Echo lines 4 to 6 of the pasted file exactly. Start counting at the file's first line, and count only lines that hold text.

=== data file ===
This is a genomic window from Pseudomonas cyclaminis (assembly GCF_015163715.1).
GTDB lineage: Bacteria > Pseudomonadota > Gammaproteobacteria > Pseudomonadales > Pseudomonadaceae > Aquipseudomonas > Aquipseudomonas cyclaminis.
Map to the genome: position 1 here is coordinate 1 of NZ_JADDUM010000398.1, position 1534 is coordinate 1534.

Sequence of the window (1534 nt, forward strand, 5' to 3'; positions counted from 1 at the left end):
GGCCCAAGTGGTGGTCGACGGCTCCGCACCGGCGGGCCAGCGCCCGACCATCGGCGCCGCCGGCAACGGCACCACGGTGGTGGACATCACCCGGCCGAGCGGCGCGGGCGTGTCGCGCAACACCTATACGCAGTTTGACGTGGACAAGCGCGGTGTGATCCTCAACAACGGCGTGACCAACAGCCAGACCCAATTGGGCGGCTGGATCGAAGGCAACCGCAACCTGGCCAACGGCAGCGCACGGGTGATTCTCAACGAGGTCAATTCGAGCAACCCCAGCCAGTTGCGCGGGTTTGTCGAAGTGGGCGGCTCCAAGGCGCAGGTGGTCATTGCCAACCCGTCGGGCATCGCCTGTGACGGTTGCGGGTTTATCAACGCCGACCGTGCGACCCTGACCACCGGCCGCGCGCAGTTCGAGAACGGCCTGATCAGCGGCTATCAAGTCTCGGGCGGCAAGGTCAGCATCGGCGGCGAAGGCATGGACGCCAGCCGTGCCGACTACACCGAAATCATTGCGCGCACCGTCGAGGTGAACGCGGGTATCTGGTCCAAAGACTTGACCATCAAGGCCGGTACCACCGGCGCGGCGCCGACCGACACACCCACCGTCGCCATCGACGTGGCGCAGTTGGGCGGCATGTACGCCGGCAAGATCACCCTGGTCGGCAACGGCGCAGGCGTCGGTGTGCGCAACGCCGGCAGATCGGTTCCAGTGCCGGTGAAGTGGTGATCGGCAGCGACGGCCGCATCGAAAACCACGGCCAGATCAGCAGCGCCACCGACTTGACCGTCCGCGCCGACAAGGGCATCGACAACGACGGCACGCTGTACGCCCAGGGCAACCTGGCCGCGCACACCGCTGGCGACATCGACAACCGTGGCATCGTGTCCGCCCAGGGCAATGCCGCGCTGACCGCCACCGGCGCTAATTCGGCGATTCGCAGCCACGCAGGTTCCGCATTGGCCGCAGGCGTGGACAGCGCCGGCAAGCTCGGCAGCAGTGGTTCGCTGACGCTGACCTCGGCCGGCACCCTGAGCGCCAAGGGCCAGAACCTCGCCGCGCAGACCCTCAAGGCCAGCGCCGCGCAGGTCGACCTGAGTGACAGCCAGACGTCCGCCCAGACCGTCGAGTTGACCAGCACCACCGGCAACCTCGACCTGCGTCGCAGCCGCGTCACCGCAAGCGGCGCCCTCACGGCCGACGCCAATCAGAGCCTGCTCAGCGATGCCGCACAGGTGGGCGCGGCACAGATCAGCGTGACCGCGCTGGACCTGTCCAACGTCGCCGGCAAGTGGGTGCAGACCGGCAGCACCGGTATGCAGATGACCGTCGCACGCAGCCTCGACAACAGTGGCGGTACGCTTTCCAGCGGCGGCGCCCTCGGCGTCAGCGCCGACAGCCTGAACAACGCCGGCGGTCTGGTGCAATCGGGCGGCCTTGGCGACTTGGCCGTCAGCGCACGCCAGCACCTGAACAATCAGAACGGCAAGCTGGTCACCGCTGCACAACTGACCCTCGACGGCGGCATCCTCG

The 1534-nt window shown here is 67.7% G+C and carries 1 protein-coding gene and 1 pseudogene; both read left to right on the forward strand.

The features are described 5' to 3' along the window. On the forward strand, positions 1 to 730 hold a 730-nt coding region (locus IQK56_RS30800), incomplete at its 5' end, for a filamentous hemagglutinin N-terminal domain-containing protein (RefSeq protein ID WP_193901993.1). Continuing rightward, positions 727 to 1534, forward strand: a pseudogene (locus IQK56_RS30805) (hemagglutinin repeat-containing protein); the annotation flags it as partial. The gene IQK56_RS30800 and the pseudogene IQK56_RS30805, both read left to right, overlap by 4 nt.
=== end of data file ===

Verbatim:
Sequence of the window (1534 nt, forward strand, 5' to 3'; positions counted from 1 at the left end):
GGCCCAAGTGGTGGTCGACGGCTCCGCACCGGCGGGCCAGCGCCCGACCATCGGCGCCGCCGGCAACGGCACCACGGTGGTGGACATCACCCGGCCGAGCGGCGCGGGCGTGTCGCGCAACACCTATACGCAGTTTGACGTGGACAAGCGCGGTGTGATCCTCAACAACGGCGTGACCAACAGCCAGACCCAATTGGGCGGCTGGATCGAAGGCAACCGCAACCTGGCCAACGGCAGCGCACGGGTGATTCTCAACGAGGTCAATTCGAGCAACCCCAGCCAGTTGCGCGGGTTTGTCGAAGTGGGCGGCTCCAAGGCGCAGGTGGTCATTGCCAACCCGTCGGGCATCGCCTGTGACGGTTGCGGGTTTATCAACGCCGACCGTGCGACCCTGACCACCGGCCGCGCGCAGTTCGAGAACGGCCTGATCAGCGGCTATCAAGTCTCGGGCGGCAAGGTCAGCATCGGCGGCGAAGGCATGGACGCCAGCCGTGCCGACTACACCGAAATCATTGCGCGCACCGTCGAGGTGAACGCGGGTATCTGGTCCAAAGACTTGACCATCAAGGCCGGTACCACCGGCGCGGCGCCGACCGACACACCCACCGTCGCCATCGACGTGGCGCAGTTGGGCGGCATGTACGCCGGCAAGATCACCCTGGTCGGCAACGGCGCAGGCGTCGGTGTGCGCAACGCCGGCAGATCGGTTCCAGTGCCGGTGAAGTGGTGATCGGCAGCGACGGCCGCATCGAAAACCACGGCCAGATCAGCAGCGCCACCGACTTGACCGTCCGCGCCGACAAGGGCATCGACAACGACGGCACGCTGTACGCCCAGGGCAACCTGGCCGCGCACACCGCTGGCGACATCGACAACCGTGGCATCGTGTCCGCCCAGGGCAATGCCGCGCTGACCGCCACCGGCGCTAATTCGGCGATTCGCAGCCACGCAGGTTCCGCATTGGCCGCAGGCGTGGACAGCGCCGGCAAGCTCGGCAGCAGTGGTTCGCTGACGCTGACCTCGGCCGGCACCCTGAGCGCCAAGGGCCAGAACCTCGCCGCGCAGACCCTCAAGGCCAGCGCCGCGCAGGTCGACCTGAGTGACAGCCAGACGTCCGCCCAGACCGTCGAGTTGACCAGCACCACCGGCAACCTCGACCTGCGTCGCAGCCGCGTCACCGCAAGCGGCGCCCTCACGGCCGACGCCAATCAGAGCCTGCTCAGCGATGCCGCACAGGTGGGCGCGGCACAGATCAGCGTGACCGCGCTGGACCTGTCCAACGTCGCCGGCAAGTGGGTGCAGACCGGCAGCACCGGTATGCAGATGACCGTCGCACGCAGCCTCGACAACAGTGGCGGTACGCTTTCCAGCGGCGGCGCCCTCGGCGTCAGCGCCGACAGCCTGAACAACGCCGGCGGTCTGGTGCAATCGGGCGGCCTTGGCGACTTGGCCGTCAGCGCACGCCAGCACCTGAACAATCAGAACGGCAAGCTGGTCACCGCTGCACAACTGACCCTCGACGGCGGCATCCTCG

The 1534-nt window shown here is 67.7% G+C and carries 1 protein-coding gene and 1 pseudogene; both read left to right on the forward strand.